But playing a musical instrument is far from natural. I was a fair rhythm guitarist in my late teens and 20s but "'kin' Life" intervened and I lost any skill I had. I can still play bass a bit but six stringers are painful and next to impossible now (yes, I know! If I buckled down I could get some of it back. Bought a cheap "Spanish" nylon strung just to do that. One day) .

What I am trying to say is, starting guitar IS hard so you might as well do it by the book and have access to 99% of all the instruments ever made.

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Re: Teaching a Leftie (or not)

Postby shufflebeat » Mon Apr 08, 2019 2:47 am

I am a southpaw with some unconventional technical habits that we won't go into here but suffice it to say I've considered these issues in some depth and discussed them with experts and idiots alike.

I've known a few people who are otherwise left handed but play guitar right handed. It may be coincidence but they all played with an awkward strumming hand, from the elbow rather than the wrist. When asked, Paul McCartney apparently said the natural rhythm is in your strong hand and that should be encouraged.

There is one issue that hasn't been discussed. It sounds like you've given her a right handed guitar. Is she, by any chance, reacting to the order of the strings, with the low E closest to the ground - a logical arrangement for a novice to get their heads round. If that is the case I would suggest getting your hands on a leftie guitar and see if she still wants to try it that way round.

As far as, "most people just get on with playing right handed instruments" goes, that is part of the, "there are no left handed trumpets" thread which turned out to be mistaken.

When I am President everyone will be issued with a left handed scythe and we'll see how quick folks learn to adapt.
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Re: Teaching a Leftie (or not)

Postby ore_terra » Mon Apr 08, 2019 9:09 am

until I don't see a left handed piano I won't believe that there's any sense in building left handed guitars.

in response to whoever said hendrix just flipped a right handed guitar and used it like that, if you do that without hendrix's incredibly long arms believe me you're f**d :lol:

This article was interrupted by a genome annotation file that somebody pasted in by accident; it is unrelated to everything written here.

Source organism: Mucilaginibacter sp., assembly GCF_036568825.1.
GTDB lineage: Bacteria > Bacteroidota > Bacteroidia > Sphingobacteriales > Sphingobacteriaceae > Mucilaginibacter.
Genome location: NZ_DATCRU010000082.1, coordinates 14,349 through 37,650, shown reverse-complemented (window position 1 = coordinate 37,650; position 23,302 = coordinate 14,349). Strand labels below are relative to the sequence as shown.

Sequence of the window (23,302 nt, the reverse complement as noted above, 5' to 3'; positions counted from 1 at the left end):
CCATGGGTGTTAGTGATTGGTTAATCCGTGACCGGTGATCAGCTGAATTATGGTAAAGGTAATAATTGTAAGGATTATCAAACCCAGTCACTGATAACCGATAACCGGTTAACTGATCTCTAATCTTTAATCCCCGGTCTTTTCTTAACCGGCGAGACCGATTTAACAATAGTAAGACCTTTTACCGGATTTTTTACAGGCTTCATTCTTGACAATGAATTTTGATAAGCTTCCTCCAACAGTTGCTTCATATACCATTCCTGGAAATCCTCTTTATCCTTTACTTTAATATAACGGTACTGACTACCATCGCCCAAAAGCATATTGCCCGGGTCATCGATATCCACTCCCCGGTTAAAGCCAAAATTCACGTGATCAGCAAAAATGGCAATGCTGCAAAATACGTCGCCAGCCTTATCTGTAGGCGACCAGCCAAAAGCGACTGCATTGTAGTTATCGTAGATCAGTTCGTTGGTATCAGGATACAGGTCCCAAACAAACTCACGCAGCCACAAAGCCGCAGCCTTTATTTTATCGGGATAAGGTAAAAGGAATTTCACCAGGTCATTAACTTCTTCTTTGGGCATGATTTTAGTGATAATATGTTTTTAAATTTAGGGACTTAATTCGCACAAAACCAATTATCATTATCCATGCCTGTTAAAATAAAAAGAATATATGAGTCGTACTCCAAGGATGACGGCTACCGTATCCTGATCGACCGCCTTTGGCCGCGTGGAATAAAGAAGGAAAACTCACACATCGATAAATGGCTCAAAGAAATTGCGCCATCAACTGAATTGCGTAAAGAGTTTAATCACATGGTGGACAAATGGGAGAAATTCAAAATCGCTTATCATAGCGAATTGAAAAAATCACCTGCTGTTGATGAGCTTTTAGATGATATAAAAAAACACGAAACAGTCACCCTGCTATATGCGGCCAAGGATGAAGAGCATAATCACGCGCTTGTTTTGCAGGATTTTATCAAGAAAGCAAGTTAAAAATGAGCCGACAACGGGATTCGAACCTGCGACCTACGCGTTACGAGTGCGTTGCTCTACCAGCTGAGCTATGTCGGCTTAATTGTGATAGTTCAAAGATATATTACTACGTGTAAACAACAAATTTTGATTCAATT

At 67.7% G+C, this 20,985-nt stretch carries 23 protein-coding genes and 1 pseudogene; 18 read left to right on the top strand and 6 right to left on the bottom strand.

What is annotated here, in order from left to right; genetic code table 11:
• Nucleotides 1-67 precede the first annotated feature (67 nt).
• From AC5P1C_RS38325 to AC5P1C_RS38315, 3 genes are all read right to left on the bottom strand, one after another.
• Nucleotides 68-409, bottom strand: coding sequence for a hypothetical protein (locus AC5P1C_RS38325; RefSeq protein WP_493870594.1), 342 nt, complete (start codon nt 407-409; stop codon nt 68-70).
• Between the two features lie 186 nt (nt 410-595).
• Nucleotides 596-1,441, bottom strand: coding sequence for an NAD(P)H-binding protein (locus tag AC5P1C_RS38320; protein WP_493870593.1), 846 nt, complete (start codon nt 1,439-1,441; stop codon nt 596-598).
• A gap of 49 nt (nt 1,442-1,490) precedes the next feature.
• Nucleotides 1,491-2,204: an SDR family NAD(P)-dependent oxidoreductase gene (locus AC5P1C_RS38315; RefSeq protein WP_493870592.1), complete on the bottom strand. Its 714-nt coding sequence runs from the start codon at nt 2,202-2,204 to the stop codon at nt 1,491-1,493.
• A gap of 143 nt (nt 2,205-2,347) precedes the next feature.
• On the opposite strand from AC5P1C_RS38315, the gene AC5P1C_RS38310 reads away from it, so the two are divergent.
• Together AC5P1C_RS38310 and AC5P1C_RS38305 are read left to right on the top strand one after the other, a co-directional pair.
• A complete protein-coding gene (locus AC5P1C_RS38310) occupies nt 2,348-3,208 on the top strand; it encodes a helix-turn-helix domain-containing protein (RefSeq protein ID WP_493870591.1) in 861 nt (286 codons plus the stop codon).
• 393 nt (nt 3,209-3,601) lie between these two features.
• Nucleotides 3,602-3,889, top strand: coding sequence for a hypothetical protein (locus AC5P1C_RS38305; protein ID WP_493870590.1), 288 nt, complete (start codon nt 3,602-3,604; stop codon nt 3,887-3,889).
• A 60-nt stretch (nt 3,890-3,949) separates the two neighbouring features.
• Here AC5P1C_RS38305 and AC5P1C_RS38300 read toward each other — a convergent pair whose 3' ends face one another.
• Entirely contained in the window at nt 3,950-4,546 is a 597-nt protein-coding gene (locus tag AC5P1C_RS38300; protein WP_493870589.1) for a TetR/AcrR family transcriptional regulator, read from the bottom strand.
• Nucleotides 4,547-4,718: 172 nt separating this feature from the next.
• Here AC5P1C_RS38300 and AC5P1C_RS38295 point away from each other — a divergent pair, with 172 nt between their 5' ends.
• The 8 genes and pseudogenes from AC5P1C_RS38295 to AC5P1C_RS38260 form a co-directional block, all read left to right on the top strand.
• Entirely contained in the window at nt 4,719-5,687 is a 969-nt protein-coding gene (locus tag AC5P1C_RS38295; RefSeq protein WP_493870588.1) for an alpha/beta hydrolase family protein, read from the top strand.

he could do it because his arms where long enough to have his forearm almost lined with the neck, avoiding the knobs area. that doesn't happen with normal human beings arms, unfortunately.
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Re: Teaching a Leftie (or not)

Postby Eddy Deegan » Mon Apr 08, 2019 10:03 am

ore_terra wrote:until I don't see a left handed piano I won't believe that there's any sense in building left handed guitars.

Obligatory: https://www.youtube.com/watch?v=lgk1gOp4vF4 :)
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Re: Teaching a Leftie (or not)

Postby ore_terra » Mon Apr 08, 2019 10:11 am

that could be an (impressive) single handed pianist in any case :lol: but he's not playing a "left handed" instrument.

another one worth to se is what Fat Domino could play with his left hand. also awesome.
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Re: Teaching a Leftie (or not)

Postby ef37a » Mon Apr 08, 2019 11:09 am

I just put a search in for Classical guitar..ISTs. Not one hit.

A guitar company answered the question "are there any left handed classical guitars?"

"No" was the response because they said such guitars are "hybrid" but I think they meant "symetrical"? They said all you need do (if'n yu HAFt!) is change the string order.

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Re: Teaching a Leftie (or not)

Postby Wonks » Mon Apr 08, 2019 11:31 am

You'd really need a new nut, but as classical guitars have a non-angled bridge, then that is the only thing you'd have to do - and that's really easy.

The only exceptions would be electro-classicals, with a pre-amp fitted on the top bout.